Much criticism has been levied against the WHO for the “egregious failure” that was their handling of the Ebola epidemic in Africa. Many experts have since claimed the WHO’s follow up response to Zika in Brazil represents the realization and swift change the WHO took to better handle international medical crises. However, both experiences demonstrate the same level of member state politics that cannot be allowed to determine international public safety. The WHO should not be considered the vanguard of public health, and more authority and funding should be placed in the hands of humanitarian NGOs on the ground, with the WHO acting as an international liaison and support structure.
To claim that the WHO has taken lessons learned from the Ebola outbreak and applied them to the Zika outbreak is misguided; the issues are so completely different it is wrong to compare them. Those affected with Ebola immediately begin experiencing violent flu like symptoms with a high mortality rate. Zika on the other hand, presents with relatively mild symptoms and has a very low mortality rate. In some ways, this makes Zika more insidious, as the infection can spread far and wide without raising any alarm. Ebola on the other hand, has a tendency to burn itself out historically, due to the rapid death toll decimating populations before it can spread far. Medically, they are two completely different monsters, and comparing them is fruitless.
The other issue, even if they were medically comparable, the autonomy granted to regional WHO offices means it is no surprise there was a very different response in Africa and South America. The way the local WHO offices operate is strikingly different, and is not representative of any major institutional changes to the WHO on global scale. Epidemics are not just medical events, but also political events. As an international organization made up of member states, the WHO is subject to politically based funding issues and organizational pressures. When an outbreak happens, the location (rural area in poor state vs. urban area in wealthy state) as well as the medical perception (violent symptoms killing young adults vs. quiet symptoms maiming the elderly) factor into the political response of the world community and member states. A political organization can not respond to a politicized event in an unbiased professional manner, expecting that is idealistic.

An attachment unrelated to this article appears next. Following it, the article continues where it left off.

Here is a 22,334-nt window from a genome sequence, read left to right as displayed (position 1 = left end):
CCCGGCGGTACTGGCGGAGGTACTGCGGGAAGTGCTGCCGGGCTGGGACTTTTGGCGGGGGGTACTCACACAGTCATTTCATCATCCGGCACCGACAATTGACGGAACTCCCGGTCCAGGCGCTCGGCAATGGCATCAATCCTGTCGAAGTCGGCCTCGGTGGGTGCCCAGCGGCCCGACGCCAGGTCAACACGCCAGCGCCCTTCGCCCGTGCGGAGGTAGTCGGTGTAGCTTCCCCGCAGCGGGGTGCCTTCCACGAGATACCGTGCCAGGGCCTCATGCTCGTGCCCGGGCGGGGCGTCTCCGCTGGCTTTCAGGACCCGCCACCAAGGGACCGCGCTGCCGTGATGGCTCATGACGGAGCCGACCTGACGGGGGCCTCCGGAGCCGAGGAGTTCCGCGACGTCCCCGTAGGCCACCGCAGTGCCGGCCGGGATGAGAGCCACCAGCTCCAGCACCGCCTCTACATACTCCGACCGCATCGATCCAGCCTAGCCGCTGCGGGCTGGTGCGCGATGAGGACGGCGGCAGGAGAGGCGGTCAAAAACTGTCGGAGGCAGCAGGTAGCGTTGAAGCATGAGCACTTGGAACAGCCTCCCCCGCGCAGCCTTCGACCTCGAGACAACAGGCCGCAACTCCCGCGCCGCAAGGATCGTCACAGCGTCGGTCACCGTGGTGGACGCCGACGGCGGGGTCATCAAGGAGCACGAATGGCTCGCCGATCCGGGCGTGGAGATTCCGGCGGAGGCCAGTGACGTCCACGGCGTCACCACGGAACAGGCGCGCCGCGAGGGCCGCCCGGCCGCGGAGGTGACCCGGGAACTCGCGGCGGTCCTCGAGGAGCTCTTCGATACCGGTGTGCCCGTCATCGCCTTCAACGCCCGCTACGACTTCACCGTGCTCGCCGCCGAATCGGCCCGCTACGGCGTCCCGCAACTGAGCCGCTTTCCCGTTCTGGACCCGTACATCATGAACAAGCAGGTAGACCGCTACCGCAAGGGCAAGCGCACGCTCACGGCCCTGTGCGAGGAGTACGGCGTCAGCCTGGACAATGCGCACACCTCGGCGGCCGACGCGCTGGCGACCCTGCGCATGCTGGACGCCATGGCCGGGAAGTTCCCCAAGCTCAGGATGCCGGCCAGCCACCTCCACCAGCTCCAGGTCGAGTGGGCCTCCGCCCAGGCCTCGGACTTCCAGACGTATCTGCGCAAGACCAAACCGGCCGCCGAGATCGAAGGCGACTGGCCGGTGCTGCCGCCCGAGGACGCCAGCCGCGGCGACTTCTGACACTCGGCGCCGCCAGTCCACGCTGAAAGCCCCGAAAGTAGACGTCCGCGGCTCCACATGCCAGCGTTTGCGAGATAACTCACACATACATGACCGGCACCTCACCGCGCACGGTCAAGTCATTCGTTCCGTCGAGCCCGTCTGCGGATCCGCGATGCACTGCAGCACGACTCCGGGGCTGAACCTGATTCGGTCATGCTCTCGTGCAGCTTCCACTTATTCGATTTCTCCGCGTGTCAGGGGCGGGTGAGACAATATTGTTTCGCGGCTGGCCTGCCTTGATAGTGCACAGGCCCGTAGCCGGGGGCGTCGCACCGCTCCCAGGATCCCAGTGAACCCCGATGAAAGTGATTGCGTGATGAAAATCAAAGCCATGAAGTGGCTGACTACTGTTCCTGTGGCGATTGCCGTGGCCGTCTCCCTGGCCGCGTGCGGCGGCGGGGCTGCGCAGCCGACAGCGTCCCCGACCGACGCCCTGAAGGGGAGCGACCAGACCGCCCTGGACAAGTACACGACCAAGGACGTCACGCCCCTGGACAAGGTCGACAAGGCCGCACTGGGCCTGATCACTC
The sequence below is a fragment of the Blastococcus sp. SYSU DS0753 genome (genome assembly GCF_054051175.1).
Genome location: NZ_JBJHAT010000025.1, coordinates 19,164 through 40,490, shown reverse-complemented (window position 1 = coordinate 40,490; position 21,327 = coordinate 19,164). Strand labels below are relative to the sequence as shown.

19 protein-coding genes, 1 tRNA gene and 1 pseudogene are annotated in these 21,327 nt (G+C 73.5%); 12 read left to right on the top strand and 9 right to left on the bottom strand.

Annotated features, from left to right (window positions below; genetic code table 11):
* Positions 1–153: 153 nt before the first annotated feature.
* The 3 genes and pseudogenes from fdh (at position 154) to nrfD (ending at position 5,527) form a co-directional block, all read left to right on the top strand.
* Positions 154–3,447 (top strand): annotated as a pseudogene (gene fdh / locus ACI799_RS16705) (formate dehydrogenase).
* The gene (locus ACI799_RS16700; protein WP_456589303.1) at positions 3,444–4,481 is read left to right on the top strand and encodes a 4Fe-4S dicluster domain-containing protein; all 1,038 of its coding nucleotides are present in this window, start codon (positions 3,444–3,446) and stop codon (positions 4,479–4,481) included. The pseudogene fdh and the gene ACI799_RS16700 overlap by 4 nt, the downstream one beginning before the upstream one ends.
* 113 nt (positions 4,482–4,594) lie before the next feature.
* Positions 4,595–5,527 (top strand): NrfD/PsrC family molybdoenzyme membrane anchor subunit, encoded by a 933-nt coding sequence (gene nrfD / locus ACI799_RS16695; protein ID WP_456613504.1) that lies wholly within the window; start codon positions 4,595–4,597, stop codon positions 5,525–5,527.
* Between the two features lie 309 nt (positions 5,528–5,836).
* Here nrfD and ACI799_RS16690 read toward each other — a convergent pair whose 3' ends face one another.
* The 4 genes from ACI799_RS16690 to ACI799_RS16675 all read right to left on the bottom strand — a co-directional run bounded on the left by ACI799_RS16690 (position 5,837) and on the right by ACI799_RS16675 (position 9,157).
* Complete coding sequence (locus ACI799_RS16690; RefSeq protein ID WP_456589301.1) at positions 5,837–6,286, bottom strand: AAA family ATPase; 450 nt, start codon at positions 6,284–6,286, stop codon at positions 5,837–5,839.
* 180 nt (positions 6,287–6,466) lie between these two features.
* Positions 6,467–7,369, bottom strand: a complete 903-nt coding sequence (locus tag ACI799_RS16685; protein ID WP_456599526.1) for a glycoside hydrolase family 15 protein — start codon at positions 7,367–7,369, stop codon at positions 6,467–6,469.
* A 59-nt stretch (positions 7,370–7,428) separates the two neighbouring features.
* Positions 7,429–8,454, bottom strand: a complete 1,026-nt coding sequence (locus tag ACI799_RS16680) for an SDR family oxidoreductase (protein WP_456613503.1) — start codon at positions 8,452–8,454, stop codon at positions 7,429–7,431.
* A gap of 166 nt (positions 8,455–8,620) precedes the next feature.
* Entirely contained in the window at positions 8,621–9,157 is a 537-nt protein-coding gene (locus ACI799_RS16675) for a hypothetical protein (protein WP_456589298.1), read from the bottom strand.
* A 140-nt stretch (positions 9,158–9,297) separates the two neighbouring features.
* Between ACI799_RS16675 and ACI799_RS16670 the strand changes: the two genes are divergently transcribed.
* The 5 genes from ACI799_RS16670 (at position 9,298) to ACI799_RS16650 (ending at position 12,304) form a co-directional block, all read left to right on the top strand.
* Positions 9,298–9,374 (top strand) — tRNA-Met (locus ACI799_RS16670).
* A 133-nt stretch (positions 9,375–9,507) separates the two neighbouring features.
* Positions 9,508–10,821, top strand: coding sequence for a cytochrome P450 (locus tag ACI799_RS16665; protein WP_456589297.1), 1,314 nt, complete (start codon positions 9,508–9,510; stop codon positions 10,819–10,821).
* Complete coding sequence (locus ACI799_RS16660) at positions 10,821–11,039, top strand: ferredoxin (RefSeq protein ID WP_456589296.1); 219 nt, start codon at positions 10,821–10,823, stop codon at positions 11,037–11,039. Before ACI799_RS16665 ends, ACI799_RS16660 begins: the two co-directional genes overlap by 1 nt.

The fact that so many died in Africa until Ebola cropped up in western countries before a world response was initiated, but when a few died of Zika in Brazil where the wealthy of the world would soon gather for the Olympics garnered immediate international attention, demonstrates just how determined by politics any response by international organizations made up of member states is. Alternatively, Médecins Sans Frontières, a humanitarian NGO, responded to Ebola with immediate action and attempted to alert the international community long before the crisis reached its peak. Removing politics from world health emergencies allows for a much more level-headed response that isn’t bogged down by bureaucracy.
It is unlikely the WHO will be able to restructure itself in a manner that it can respond much more appropriately to medical emergencies any time soon. One of the biggest impediments to this is the “vicious cycle” the WHO is trapped within, where it receives very little funding due to a lack of confidence from member states, and it cannot regain the confidence of said states without a massive increase in funding and autonomy. Even if the WHO does manage to secure the necessary funding, restructure its organization and operational responses, and successfully respond apolitically to a future public health emergency, there is no guarantee it will continue to in the future. The nature of any international organization that is made up of member states that must continuously approve the budget, provide funding, and resist the temptation to interfere politically, will go through cycles of excellence and ineptitude. There have been many other successes and failures by the WHO in the past, the recent Ebola and Zika issues are nothing new.
Expecting a politicized international organization to be the vanguard of public health the world over is setting the international community up for disaster. Humanitarian organizations like Médecins Sans Frontières have shown that it is possible for an international organization to respond effectively and appropriately; their inability to combat Ebola was because they had to rely on the WHO to sound the alarm and secure international support. These humanitarian organization need to be given much more credence and authority, as well as secured more funding. The WHO can play an important role in coordinating different NGOs and acting as a liaison between them and the international community, providing resources, information, and funding. It is unwise to put all of humanities eggs in one basket, expecting the WHO to always be there to step in and save the day.